5 A near contemporary account of Campbell of Shawfield’s plans for Islay exists in a legal paper relating to a lawsuit over a wadset on the island. Answers for Colin Campbell of Ardnahow to the Petition of Donald Campbell of Killinalen, 1760, Scottish Court of Session Papers, CS.230/C/5/9, Scottish Record Office.

6 The best work on the Argyll estate during this period is by Eric Cregeen. His studies, however, focus specifically on the islands of Mull and Tiree rather than Kintyre. See Eric Cregeen, “The Tacksmen and Their Successors,” Scottish Studies (University of Edinburgh), XIII (1969), 93-144; Erie Cregeen, “The Changing Role of the House of Argyll in the Scottish Highlands,” in N. T. Phillipson and Rosalind Mitchison (eds.), Scotland in the Age of Improvement (Edinburgh: Edinburgh University Press, 1970), 5-23; and Eric Cregeen, “The Role of the Ducal House of Argyll in the Highlands” in Joan Lewis (ed.), History and Social Anthropology (London: Tavistock Publications, 1968), 153-192. For recent work on the history of the Highlands, see Allan I. Macinnes, “Scottish Gaeldom: The First Phase of Clearance,” in T. M. Devine and Rosalind Mitchison (eds.), People and Society in Scotland, Volume I, 1760-1830 (Edinburgh: John Donald Publishers, 1988).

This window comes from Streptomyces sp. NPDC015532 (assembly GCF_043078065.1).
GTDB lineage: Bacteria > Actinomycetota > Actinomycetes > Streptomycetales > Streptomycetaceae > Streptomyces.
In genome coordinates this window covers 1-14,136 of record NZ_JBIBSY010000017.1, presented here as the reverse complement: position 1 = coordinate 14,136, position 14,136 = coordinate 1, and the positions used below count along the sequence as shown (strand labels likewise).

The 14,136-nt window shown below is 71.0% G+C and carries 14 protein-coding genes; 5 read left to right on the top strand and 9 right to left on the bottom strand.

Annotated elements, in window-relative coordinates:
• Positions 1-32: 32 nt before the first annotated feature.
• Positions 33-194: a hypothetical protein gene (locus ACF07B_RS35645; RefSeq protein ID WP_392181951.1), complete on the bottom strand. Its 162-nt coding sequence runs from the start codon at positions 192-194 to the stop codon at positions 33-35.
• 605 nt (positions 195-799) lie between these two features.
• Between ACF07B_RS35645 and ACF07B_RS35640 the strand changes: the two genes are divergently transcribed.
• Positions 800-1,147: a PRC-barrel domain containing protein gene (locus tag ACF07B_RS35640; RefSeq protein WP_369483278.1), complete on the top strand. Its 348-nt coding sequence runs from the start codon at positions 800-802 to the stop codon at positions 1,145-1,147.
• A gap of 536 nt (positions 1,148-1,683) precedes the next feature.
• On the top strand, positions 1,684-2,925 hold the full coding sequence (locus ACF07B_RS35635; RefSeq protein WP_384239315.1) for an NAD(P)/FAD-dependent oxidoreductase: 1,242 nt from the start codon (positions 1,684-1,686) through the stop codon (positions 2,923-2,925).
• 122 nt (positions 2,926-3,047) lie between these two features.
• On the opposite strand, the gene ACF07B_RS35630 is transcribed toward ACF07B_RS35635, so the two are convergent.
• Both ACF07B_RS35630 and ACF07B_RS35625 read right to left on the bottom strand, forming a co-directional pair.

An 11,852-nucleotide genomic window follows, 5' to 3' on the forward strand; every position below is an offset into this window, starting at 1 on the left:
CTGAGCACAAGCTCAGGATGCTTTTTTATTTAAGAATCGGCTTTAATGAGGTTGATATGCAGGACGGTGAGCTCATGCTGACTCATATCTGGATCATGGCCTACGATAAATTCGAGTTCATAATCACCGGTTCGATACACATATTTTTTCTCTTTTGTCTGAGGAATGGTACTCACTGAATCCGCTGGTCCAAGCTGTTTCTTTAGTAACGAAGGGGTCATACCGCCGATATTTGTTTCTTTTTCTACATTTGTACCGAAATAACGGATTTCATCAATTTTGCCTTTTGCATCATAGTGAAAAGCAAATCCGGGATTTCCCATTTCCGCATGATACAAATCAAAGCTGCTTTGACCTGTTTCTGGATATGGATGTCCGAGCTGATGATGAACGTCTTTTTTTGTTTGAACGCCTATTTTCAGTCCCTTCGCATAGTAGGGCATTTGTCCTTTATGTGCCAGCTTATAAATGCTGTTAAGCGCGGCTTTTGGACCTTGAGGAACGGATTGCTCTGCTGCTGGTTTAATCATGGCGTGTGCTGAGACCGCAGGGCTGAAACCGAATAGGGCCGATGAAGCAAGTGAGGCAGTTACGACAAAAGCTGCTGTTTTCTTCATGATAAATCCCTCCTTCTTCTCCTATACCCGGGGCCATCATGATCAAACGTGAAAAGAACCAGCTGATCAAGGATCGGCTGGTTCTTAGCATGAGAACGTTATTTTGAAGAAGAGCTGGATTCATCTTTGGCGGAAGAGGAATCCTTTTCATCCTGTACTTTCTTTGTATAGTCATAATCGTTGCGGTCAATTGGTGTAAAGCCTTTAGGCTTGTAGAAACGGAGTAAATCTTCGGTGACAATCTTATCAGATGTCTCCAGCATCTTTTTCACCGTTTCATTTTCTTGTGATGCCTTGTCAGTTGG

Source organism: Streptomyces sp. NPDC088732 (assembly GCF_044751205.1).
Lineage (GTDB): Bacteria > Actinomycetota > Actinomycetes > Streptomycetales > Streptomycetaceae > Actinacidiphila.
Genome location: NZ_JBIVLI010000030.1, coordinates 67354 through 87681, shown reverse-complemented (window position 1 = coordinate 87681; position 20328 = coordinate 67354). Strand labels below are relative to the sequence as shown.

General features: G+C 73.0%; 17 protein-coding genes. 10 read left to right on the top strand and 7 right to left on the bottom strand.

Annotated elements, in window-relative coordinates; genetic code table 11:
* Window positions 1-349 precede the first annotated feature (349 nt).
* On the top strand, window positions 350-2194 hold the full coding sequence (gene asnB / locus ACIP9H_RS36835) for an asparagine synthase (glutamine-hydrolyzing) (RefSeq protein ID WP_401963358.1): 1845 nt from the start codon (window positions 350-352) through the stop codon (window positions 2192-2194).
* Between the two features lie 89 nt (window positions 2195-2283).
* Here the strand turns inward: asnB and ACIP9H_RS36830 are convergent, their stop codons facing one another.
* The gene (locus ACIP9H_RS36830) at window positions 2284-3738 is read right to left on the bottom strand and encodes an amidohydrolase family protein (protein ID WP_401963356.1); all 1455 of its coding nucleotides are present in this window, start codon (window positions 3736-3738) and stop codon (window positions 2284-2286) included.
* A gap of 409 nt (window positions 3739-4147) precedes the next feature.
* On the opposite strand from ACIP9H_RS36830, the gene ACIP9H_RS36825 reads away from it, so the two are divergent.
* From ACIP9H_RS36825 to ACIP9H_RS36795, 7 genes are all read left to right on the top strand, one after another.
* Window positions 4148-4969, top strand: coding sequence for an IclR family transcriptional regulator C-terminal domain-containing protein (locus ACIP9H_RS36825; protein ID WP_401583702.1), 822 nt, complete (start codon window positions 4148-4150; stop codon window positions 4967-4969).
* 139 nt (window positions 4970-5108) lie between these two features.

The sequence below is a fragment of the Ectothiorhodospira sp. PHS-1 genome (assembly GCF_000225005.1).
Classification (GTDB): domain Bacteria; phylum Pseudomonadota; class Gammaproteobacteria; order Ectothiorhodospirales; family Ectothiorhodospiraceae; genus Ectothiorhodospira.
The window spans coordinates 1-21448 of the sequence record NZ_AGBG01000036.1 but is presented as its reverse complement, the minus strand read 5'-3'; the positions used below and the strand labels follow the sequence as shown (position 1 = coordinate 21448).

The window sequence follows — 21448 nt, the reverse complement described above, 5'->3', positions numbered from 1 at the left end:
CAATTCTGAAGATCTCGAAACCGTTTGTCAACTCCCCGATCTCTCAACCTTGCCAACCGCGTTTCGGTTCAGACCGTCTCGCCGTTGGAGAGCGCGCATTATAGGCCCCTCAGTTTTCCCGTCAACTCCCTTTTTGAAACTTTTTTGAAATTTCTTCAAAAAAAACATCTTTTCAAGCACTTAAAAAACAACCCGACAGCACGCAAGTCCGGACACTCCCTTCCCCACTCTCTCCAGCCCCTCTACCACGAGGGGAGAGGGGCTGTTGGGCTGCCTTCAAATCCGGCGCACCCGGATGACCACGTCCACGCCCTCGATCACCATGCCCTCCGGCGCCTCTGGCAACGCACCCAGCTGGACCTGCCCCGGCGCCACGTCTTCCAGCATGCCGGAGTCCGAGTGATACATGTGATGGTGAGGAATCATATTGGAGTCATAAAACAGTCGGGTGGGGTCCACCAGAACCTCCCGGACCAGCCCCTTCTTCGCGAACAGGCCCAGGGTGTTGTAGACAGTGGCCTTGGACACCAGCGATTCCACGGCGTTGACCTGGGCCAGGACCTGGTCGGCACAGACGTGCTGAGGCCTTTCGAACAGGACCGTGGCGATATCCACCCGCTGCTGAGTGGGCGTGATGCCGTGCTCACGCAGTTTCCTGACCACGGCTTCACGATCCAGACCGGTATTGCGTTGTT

7 A document from the records of the Argyll sheriff court indicates an emigration from Jura to the Cape Fear Valley in 1754. GD.64/5/21-22, Scottish Record Office. Regarding that emigration, see also Hector McAlester (or McAllister) to his brother Alexander, June 26, 1754, Private Collections, McAllister Family Papers, PC 1738, Archives, Division of Archives and History, Raleigh, hereinafter cited as McAllister Family Papers, PC 1738; and William R. Brock, Scotus Americanus: A Survey of the Sources for Links between Scotland and America in the Eighteenth Century (Edinburgh: Edinburgh University Press, 1982), 81. Highlanders intending to emigrate used the term “Argyle Collony” in their call for a Presbyterian minister. Church of Scotland, Presbytery of Inveraray Minutes, February 27, 1739, CH.2/190/2, pp. 346-351, Scottish Record Office.